"In this little bit of advice that you're doling out here, am I to assume you think Simon is the one who makes me happy?" Paula asks.
"Um," Ryan says. "Yes?"
Paula hangs up the phone.
Paula has a dream that Simon comes back and when she wakes up alone in her bed, she begins to cry.
It's the morning of her 55th birthday.
In only hours her family will descend on her house. She no longer goes out for elaborate and expensive dinners. She's been off TV for years now and though her album did moderately well, especially on the dance charts, she never did tour and she doesn't have another album in her. Maybe she could do it, but for the first time she doesn't want to. She just wants to... be 55 and play with Austin's new baby girl and go to the occasional charity ball when she feels the need to wear something sparkly.
Her mom and dad always play nice for her birthday. They are both extremely old. Her mother is in a wheelchair now and her father comes over mostly to nap in her easy chair. No one has the energy for snippiness. Austin's wife, Lauren, is only 25 and makes Paula feel even older. She's tired and trying to pretend she's not while the baby is wailing in her arms.
"I'll take her, honey," Paula says. Lauren allows Paula to take the baby in her arms and then collapses into a chair in the quietest place in the house – the front hall. The baby is only four months and mostly just sleeps and cries and eats. Austin appears with a bottle.
"You don't have to, it's your birthday," Austin says.
"This is all I want to do," Paula assures him. The baby quiets with a bottle in her mouth and Paula keeps moving, always humming and walking, making a lazy loop through the open rooms of her house. She takes off her shoes before she enters the front room so her heels don't wake Lauren. The baby lets the bottle fall from her lips – she is sleeping. Paula sets it on a round table next to a blue vase filled with roses. They are from Alex who moved last year to New York, who never manages to get away. She is proud of him anyway.
The knock on the door wakes the baby only for a minute and doesn't even penetrate the fog Lauren is under. Paula is hushing and cooing when she pulls open the door. Outside is hot and bright but even with the backlight Simon's silhouette is painfully recognizable.
"Happy birthday," he says, softly.
"Thank you," she says, after a beat. She doesn't know what to say and so she falls back on etiquette.
"I know we haven't been speaking very much but you having a baby doesn't merit a phone call?" he says, trying his hand at a joke to ease the tension.
"This is Abbey, my grand-niece," Paula says. "Would you like to come in?"
"Paula I didn't just drop by to say happy 54."
"55," she corrects. "Then why are you here?"
"I am here to come back," he says.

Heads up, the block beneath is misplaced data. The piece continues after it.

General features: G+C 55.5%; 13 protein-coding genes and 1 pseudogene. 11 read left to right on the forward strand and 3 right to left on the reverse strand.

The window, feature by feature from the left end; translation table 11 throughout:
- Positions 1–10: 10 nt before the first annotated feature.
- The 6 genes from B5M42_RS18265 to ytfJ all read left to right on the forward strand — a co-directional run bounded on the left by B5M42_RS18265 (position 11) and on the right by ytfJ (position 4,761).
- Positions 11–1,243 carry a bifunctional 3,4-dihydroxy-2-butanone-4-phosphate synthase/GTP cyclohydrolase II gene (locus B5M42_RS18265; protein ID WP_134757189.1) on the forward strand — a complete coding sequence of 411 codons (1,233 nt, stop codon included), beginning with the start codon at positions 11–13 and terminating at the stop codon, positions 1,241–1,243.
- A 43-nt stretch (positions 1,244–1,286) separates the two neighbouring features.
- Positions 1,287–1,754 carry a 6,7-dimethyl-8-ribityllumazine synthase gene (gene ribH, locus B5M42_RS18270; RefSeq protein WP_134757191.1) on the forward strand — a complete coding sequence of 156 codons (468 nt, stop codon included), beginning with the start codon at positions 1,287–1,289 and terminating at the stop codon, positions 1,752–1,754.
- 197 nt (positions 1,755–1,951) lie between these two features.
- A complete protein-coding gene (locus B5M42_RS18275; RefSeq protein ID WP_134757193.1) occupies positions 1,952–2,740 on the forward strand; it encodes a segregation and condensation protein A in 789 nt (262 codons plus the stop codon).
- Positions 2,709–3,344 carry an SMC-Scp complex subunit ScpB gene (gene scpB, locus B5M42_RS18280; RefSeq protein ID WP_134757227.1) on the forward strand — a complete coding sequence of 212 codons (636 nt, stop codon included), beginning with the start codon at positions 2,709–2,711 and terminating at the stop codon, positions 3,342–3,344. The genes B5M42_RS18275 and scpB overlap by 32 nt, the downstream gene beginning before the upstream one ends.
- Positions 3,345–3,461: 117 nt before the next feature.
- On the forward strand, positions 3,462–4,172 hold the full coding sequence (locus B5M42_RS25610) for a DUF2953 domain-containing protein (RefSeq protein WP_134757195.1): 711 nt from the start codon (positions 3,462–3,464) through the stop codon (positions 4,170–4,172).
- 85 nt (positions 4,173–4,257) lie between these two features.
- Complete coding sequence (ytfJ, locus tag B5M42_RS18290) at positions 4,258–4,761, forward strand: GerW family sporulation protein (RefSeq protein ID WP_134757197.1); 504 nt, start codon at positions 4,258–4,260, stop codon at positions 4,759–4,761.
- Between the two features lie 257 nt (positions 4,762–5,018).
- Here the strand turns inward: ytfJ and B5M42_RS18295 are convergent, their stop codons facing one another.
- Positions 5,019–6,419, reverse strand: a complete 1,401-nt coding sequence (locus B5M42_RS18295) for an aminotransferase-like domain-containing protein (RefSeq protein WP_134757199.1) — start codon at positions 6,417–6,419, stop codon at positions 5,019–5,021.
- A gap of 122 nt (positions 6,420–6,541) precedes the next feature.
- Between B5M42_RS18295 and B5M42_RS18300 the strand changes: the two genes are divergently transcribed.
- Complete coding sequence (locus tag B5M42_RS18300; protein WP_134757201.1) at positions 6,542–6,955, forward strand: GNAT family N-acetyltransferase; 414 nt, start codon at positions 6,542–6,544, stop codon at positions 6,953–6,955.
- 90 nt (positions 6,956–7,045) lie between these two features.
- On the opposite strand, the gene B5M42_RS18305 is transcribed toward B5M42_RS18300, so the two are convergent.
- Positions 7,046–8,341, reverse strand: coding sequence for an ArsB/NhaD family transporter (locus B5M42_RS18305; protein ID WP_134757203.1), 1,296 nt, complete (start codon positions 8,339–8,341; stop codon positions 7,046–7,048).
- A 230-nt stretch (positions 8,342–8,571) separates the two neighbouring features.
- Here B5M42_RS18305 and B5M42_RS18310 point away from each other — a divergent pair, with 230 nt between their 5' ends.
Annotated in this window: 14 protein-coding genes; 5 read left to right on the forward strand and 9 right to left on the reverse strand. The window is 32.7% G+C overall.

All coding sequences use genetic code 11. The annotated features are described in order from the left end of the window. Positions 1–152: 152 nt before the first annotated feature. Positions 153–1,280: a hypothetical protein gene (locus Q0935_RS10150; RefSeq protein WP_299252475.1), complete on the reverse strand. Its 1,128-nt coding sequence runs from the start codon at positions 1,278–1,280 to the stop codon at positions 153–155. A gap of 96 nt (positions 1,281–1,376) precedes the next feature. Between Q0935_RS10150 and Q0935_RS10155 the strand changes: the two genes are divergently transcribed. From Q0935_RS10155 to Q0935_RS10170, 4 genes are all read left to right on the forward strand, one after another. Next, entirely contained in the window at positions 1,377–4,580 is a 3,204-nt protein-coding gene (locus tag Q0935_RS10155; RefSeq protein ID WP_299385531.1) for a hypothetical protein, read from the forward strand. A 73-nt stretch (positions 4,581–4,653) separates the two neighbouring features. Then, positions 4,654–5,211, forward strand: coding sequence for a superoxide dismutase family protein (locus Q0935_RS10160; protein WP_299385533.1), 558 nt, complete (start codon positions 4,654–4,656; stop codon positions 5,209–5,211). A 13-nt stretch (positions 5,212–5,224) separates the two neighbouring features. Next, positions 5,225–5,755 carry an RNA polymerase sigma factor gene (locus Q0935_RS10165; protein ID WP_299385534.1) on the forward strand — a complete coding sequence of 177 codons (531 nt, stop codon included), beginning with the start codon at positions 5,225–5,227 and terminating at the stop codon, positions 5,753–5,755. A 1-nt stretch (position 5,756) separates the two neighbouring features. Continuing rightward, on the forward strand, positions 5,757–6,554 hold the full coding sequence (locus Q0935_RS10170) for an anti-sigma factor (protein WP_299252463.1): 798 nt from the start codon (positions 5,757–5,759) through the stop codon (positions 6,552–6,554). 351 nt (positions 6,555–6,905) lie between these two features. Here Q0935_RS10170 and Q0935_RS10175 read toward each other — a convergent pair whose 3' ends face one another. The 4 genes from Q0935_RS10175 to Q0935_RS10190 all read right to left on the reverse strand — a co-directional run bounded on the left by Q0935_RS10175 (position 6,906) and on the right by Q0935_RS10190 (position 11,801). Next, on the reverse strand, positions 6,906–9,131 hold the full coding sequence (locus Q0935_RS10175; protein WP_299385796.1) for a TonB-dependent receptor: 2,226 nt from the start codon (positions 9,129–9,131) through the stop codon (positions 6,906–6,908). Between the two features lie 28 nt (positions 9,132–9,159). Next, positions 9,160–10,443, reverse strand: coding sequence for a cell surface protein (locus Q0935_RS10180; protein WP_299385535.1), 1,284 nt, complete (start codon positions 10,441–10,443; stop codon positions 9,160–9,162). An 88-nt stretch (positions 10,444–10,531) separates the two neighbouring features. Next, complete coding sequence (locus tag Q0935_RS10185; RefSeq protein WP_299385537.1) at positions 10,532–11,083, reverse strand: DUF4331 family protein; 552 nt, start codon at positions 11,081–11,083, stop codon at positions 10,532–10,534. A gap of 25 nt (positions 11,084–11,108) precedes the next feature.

"I don't understand what you mean," she says.
"If I come in right now, I'm not leaving again," he says. "Do you want me to come in?" In her arms the baby hiccups and starts to cry. Lauren comes to her side, out of her chair in a flash at the sound of her daughter's voice in distress. She looks at Simon but says nothing, just takes the baby from Paula's arms.
"Lauren, this is Simon Cowell," Paula says.
"Hello," Simon says from the porch.
"Lauren is Austin's wife," Paula says.
"Pleasure," Lauren says.
"Lauren, Simon wants to know if he can come inside. What do you think?" Paula asks. Lauren pats the baby's back in soft little circles.
"I thought you wanted a family only party," Lauren says.
"I am family," Simon pipes in and Paula gives him a look for interrupting.
"I used to watch you on TV," Lauren says. "When I was a teenager. Before I met Austin."
"You and every other 14-year-old," Simon says. Lauren narrows her eyes. "I am family, right?"
"Yes," Paula says. "In a way."
"You know, I think Abigail needs a change so I'm just going to..." Lauren excuses herself, fleeing the situation. Paula sighs and squints at him.
"In a way?" he asks softly.
"I don't know, Simon. What do you want me to say?"
"I want you to say yes!" he says.
"You broke my heart," she admits. "It's still broken. It can't handle another blow."
"I didn't come back to hurt you," he says.
"Swear?" she says.
"I promise," he says. "I swear."
"Okay," she says. "Come inside."
She thinks that they'll pick up right where they left off but it's completely different. He's open and he's confident and they go out with friends and he moves into her house. He comes back in June and by May she has a ring on her finger. It's her third marriage and his first. She marries him an ivory suit in her backyard and they're happy and it's wonderful in a way she never thought it could be.
She loses Simon in the spring even though she's the one fighting cancer. She goes to the doctor at least once a week and usually he drives her but this morning he felt tired and she drove herself. When she comes home, she's tired and she just wants to lie down for a while.
"Simon?" she calls. "Honey?" It's strange that he doesn't answer, stranger still that he isn't downstairs to greet her the moment her key slides in the door.
She goes back to the master suite to see if he's there and she finds him still in bed.
"Baby?" she says. His eyes are closed, his shoes are on and when she touches him to shake him awake, his skin is cold and clammy.
He's alive when they put him in the ambulance but he doesn't make it to the hospital. The doctor tells her he had a massive heart attack. Years of smoking and drinking; a high stress life style and a serious love of red meat.
"What do I do now?" Paula asks the doctor who only looks at her with sad but final eyes.
So Paula continues to do what she always does but now, she does it alone. Both her parents have long since passed and she lost Wendy two years ago in October from the same cancer that Paula herself is losing the battle to.
The thing of it is, since their marriage, they never spent a night apart and now she climbs into bed and can't fall asleep. And when she does, she wakes up and reaches for her husband but he isn't there.
It's a long year and she finally decides to decline any more chemotherapy or radiation. When she lost her husband, she lost herself. She can't find herself anymore and what's the point of that?
Sometimes, when the agony becomes too much, she calls Simon. She continues to pay for his cell phone service just for the ability to call his phone and hear his voice on the answering service.
"Simon," she says, at the beep. "I miss you."
But of course, he never calls back.